Experimental Study of High-Pressure Gas Injection Using Optical Methods
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- Institutt for marin teknikk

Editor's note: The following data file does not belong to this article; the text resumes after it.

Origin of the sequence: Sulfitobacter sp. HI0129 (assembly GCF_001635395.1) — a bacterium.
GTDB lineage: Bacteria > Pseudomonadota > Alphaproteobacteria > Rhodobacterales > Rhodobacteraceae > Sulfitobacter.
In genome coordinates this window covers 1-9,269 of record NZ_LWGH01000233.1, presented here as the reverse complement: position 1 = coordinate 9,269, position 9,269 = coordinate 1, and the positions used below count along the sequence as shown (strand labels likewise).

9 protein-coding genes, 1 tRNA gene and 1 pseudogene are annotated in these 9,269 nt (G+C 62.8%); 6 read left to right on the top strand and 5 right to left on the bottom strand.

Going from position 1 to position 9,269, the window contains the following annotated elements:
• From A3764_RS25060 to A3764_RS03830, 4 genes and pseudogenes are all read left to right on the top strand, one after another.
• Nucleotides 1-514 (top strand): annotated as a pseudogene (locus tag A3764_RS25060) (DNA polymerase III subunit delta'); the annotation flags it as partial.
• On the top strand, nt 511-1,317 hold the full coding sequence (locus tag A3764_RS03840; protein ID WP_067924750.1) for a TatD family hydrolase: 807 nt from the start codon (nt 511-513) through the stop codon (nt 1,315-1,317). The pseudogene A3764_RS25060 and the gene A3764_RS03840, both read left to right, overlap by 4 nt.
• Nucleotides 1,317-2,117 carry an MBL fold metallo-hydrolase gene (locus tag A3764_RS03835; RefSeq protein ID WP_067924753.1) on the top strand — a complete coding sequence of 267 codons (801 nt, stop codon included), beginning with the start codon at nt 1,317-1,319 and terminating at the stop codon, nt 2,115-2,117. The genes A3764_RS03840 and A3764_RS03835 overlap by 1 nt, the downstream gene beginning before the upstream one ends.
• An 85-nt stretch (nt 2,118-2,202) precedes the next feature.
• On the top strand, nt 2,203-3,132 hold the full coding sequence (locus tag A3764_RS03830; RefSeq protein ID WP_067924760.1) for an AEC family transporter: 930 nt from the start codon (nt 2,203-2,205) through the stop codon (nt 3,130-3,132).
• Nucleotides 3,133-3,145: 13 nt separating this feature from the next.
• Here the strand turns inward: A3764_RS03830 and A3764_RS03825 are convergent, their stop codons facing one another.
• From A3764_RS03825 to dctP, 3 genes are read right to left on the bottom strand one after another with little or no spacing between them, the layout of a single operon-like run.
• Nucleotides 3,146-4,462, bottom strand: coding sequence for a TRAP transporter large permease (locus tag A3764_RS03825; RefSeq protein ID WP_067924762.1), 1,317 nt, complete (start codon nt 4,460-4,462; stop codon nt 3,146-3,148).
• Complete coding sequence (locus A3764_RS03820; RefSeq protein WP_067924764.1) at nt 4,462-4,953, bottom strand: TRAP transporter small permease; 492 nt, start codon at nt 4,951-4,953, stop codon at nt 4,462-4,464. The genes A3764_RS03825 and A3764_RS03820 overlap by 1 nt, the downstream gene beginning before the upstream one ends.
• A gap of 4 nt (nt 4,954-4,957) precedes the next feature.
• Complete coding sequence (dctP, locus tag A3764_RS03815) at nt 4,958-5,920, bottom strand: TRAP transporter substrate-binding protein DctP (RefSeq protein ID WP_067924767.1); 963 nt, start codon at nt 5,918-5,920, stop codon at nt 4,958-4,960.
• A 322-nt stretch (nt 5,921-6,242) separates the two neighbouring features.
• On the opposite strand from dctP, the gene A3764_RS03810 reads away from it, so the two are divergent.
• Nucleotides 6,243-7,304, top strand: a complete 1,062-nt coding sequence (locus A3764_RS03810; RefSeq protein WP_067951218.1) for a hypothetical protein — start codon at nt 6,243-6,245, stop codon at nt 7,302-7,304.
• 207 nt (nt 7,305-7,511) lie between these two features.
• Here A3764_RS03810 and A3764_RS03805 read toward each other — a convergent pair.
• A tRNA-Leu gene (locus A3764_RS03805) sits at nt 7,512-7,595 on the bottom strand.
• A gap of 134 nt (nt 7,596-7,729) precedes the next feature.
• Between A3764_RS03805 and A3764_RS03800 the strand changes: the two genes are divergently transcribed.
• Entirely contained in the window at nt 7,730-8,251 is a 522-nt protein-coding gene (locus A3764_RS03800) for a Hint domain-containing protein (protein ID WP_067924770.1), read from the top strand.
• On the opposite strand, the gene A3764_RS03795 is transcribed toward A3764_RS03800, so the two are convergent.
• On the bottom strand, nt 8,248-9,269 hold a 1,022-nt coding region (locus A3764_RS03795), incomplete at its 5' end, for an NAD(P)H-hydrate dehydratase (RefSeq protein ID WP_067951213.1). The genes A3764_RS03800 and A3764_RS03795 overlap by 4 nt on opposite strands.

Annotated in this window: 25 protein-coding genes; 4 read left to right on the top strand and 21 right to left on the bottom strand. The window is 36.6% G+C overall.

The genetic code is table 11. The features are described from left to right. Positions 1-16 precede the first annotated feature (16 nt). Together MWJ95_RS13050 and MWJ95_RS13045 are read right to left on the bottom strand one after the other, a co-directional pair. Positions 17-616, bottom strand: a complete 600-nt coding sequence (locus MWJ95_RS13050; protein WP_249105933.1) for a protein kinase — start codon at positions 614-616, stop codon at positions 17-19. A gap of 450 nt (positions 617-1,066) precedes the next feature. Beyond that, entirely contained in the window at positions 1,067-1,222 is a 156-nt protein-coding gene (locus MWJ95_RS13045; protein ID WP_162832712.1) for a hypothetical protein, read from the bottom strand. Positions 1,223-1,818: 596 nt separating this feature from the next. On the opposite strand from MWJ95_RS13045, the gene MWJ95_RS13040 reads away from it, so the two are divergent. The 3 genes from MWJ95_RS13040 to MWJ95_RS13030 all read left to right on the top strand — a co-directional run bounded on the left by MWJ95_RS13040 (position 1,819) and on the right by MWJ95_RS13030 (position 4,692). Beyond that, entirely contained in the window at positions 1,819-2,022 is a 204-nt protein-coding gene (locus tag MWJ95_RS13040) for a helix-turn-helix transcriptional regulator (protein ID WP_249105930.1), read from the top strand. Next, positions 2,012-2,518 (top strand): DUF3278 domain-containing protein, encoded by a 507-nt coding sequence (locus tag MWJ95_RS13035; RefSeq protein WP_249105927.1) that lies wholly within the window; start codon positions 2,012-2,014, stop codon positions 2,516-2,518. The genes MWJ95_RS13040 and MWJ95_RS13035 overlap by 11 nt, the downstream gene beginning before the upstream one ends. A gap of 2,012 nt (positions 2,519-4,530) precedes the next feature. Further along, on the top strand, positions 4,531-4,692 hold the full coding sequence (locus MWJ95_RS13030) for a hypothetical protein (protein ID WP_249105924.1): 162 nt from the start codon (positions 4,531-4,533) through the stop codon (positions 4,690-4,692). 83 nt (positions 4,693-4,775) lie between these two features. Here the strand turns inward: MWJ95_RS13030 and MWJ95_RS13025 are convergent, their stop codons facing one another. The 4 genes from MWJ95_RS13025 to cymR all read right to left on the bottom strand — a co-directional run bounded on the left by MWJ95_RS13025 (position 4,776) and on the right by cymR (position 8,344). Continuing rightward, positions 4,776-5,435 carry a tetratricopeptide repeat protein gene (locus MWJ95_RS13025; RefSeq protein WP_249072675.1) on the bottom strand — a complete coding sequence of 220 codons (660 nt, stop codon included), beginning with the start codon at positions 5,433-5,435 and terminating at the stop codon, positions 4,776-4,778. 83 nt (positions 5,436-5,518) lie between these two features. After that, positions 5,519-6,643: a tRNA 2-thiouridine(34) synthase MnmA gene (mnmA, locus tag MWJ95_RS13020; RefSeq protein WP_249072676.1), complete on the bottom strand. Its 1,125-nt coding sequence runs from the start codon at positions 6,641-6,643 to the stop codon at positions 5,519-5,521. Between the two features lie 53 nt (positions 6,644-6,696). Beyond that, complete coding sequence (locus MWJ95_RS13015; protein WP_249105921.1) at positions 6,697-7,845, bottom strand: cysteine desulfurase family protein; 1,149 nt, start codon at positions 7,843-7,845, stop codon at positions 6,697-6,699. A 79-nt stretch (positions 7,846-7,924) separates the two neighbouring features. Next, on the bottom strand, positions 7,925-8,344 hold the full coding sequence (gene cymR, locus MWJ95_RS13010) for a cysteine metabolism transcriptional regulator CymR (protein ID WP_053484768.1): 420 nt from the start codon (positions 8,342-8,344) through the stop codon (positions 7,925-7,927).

This thesis first presents the role of LNG as a potential means to reduce marine emissions and get international shipping into compliance with new regulations set by regulatory authorities. An overview of different gas engine concepts with their merits and limitations is also presented. An experimental study have been conducted at SINTEF Ocean's engine laboratory in order to determine the operational profile of a prototype gas injector. Special focus was put on determining the injector discharge coefficient and macroscopic gas jet characteristics. Experiments with both steady state flow conditions and dynamic rapid burst injections were performed for a wide range of injection pressures. Five different injector nozzles, three circular nozzles with diameters of 1.48mm, 2.04mm and 2.88mm, and two specially designed non-circular nozzles were used. This allowed for the study of the effect of nozzle geometry on the injection. The optical techniques Schlieren and Background-Oriented Schlieren were used to study the injection of high-pressure gas into a constant volume combustion chamber. For these experiments the injection pressures used was 381bar and 218 bar. For half of the tests the chamber pressure was atmospheric, for the other half the chamber was pressurized to 20 bar using nitrogen. The results from the steady-state experiments show that the larger nozzles experienced more losses. The discharge coefficient for the fully opened injector in the choked flow region was: 0.96, 0.78 and 0.44 for the circular nozzles with diameter 1.48mm, 2.04mm and 2.88mm respectively. The non-circular nozzles had a similar, but slightly lower discharge coefficient than the smallest circular nozzle, which had the same area. The rapid burst tests showed the effect of the transient phase of needle lift on the discharge coefficient. Significantly lower discharge coefficient were obtained for all nozzles during these tests, indicating more losses. A model for predicting the mass delivery of the injector was devised. This model showed that mass delivery was linearly dependent on the injection pressure, and the nozzle that provided most injected mass was the 2.04mm diameter circular nozzle. The Background-Oriented Schlieren study yielded unsatisfactory results due to difficulties setting proper boundary conditions, but showed potential for further improvement. Due to the choking phenomenon, which limits the gas jet speed to sonic velocity, increased injection pressure did not seem to significantly increase jet propagation speed. Increased chamber pressure resulted in a significantly slower jet propagation with a more profound density gradient, seen as a starker contrast in the Schlieren images. The smaller nozzles provided faster jet propagation than the larger ones during the transient phase, but for the fully developed jets the circular nozzles showed the largest maximum penetration lengths. A relation between nozzle size and gas jet cone angle was discovered, where larger nozzle area yielded a wider jet cone angle. No conclusive results were obtained regarding the effect of injection- or ambient pressure on jet cone angle.